We are excited to welcome Astrid Dominguez, the Executive Director of Good Neighbor Settlement House. Good Neighbor is a nonprofit serving the unhoused in Brownsville, TX with meals, clothing, showers and support services. They also coordinate the migrant Welcome Center by the local bus station with other partner organizations. Astrid shares from her experience as a first generation immigrant and as a mother, and how those facets of her life inform her work for justice. We reflect on the graces that have come from keeping in touch with migrants after they’ve entered the U.S. and dispersed around the country to be with family. We caught up with our good friend Claudia at our province ordinations in St. Louis in June and took some requisite selfies with her. And we’ve hosted a couple of Zoom Masses with migrants from the Catholic community in the Reynosa plaza, despite the challenges of trying to explain time zones!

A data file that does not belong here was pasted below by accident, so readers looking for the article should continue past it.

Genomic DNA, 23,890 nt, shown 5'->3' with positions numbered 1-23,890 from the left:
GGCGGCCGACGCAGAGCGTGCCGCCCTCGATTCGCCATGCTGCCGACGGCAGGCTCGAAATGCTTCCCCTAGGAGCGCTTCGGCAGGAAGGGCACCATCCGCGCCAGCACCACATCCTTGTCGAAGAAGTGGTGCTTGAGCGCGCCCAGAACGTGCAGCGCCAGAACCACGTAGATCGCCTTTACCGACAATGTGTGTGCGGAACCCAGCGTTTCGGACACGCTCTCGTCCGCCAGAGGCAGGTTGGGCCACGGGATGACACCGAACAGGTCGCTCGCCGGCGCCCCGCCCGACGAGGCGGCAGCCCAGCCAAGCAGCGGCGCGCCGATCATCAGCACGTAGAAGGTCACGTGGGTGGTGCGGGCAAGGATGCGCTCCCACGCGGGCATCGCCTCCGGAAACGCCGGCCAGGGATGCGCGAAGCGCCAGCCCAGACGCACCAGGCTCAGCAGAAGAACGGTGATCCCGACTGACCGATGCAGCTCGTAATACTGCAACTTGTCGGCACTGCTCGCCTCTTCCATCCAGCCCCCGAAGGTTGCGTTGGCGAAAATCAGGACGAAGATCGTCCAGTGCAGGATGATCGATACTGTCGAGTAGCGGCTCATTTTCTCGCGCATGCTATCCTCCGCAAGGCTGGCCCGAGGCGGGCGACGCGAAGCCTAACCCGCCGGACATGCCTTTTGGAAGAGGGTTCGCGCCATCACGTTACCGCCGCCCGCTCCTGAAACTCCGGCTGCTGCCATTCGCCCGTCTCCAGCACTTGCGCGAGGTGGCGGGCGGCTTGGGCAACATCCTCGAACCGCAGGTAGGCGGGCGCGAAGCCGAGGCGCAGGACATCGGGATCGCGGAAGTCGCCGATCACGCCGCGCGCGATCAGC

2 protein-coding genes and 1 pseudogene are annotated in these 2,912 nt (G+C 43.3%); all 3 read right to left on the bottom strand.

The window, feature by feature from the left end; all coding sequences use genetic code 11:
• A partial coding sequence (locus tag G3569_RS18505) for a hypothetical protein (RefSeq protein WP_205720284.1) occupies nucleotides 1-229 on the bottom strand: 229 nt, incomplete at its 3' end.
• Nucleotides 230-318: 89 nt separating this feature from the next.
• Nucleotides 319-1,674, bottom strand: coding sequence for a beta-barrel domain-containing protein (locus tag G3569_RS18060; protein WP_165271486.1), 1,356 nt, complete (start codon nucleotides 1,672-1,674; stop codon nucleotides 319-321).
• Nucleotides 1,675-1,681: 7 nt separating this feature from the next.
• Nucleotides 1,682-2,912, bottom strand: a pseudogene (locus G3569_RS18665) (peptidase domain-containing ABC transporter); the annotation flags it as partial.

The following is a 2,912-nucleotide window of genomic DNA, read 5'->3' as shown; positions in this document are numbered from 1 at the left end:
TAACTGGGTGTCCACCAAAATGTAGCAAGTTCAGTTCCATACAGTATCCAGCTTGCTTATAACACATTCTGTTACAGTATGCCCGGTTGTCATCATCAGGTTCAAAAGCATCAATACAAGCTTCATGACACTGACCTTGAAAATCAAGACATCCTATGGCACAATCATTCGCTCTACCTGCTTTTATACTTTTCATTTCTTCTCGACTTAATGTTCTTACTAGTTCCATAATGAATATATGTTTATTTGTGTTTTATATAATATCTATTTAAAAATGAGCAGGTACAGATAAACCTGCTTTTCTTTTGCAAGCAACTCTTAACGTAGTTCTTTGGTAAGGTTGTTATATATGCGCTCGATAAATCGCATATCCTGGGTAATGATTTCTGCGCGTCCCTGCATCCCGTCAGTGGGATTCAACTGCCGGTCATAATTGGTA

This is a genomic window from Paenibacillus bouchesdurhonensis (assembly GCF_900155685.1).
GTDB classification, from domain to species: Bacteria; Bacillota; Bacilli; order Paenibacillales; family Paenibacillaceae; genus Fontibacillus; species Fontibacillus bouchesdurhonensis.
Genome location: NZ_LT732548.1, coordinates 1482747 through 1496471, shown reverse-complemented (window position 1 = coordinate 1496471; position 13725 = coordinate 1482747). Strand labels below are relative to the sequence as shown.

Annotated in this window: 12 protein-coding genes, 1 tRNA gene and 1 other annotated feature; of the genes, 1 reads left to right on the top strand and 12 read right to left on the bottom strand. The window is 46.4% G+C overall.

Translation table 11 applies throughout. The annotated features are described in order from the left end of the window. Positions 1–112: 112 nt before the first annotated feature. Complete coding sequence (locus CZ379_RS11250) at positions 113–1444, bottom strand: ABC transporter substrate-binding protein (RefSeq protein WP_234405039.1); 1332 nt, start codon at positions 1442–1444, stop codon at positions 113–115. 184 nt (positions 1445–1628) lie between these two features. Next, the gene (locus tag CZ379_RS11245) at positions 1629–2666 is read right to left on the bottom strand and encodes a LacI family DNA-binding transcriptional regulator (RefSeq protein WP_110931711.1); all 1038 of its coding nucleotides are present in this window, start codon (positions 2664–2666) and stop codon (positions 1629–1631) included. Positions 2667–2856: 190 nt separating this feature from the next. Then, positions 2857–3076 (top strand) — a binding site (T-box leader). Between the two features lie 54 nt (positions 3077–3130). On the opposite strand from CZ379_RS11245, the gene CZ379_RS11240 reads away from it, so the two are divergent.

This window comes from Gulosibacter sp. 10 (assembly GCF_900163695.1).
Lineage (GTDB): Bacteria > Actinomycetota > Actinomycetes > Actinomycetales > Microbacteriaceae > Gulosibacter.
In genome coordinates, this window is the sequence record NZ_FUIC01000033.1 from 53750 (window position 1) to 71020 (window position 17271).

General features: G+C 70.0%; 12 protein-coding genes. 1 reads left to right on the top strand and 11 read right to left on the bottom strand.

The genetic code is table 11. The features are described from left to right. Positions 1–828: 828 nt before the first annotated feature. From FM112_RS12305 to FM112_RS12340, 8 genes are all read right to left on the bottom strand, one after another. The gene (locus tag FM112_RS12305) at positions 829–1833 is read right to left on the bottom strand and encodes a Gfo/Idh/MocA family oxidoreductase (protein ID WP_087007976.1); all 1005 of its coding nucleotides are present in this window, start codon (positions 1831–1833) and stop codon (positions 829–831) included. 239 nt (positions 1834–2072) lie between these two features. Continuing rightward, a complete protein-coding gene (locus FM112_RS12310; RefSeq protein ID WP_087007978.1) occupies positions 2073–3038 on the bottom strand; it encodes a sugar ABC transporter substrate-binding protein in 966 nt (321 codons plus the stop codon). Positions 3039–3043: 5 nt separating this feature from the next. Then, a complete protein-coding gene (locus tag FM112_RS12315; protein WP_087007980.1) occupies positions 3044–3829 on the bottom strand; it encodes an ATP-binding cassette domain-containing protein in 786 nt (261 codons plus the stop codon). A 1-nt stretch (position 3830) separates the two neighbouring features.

For our first episode of Season 3, we are humbled to welcome Bishop Mark Seitz of the Diocese of El Paso, TX. Known for his advocacy for the poor and vulnerable, Bishop Seitz offers a unique perspective as a leader of the Church in a border community. In this episode, he calls for a deeper conversation about migration, one that is not solely dominated by socio-political concerns, but shaped by a theological perspective that identifies the migrant experience as essential for understanding the Church. He also talks about celebrating Mass at the border wall on an altar which straddled both sides; a reminder of the unifying force of the Eucharist even amidst division. We offer our own reflection on experiences of breaking bread with migrants through our Sacramental ministry; including a 12-year-old altar server named Vincent who just can’t quite seem to figure out when to ring the bells.